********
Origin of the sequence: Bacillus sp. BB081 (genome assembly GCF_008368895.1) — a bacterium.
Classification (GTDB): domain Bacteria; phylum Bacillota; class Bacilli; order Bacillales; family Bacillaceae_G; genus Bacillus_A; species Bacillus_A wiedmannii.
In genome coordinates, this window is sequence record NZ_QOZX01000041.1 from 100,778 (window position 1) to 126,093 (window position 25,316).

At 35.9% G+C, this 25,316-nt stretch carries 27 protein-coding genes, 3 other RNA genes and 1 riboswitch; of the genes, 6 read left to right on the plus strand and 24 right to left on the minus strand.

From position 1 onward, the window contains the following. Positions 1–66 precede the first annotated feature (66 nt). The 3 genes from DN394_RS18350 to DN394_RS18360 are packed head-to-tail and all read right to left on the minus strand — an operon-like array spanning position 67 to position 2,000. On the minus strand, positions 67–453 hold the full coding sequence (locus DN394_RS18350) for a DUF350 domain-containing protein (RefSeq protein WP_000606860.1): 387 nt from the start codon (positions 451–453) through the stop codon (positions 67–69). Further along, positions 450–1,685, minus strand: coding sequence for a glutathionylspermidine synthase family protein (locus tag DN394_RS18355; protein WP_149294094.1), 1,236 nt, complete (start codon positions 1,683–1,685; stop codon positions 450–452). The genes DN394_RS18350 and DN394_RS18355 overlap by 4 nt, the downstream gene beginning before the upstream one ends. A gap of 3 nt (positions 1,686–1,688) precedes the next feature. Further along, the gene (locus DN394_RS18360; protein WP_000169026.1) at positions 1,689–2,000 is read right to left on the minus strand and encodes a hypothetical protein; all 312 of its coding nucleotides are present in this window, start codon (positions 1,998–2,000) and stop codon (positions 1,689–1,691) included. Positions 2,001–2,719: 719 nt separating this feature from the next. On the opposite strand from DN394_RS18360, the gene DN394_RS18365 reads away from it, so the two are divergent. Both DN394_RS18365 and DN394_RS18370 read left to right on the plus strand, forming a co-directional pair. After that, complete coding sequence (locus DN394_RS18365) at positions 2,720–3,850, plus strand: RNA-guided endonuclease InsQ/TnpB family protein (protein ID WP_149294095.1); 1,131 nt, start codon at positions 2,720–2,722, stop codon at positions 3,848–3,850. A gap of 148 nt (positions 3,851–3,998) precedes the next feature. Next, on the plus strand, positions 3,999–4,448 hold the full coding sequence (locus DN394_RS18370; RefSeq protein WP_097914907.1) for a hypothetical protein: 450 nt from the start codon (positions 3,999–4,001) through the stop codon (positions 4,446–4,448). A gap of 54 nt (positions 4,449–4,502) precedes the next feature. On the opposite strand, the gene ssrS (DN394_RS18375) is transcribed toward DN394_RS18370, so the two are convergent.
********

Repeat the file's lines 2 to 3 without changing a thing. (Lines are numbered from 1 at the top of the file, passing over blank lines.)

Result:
Classification (GTDB): domain Bacteria; phylum Bacillota; class Bacilli; order Bacillales; family Bacillaceae_G; genus Bacillus_A; species Bacillus_A wiedmannii.
In genome coordinates, this window is sequence record NZ_QOZX01000041.1 from 100,778 (window position 1) to 126,093 (window position 25,316).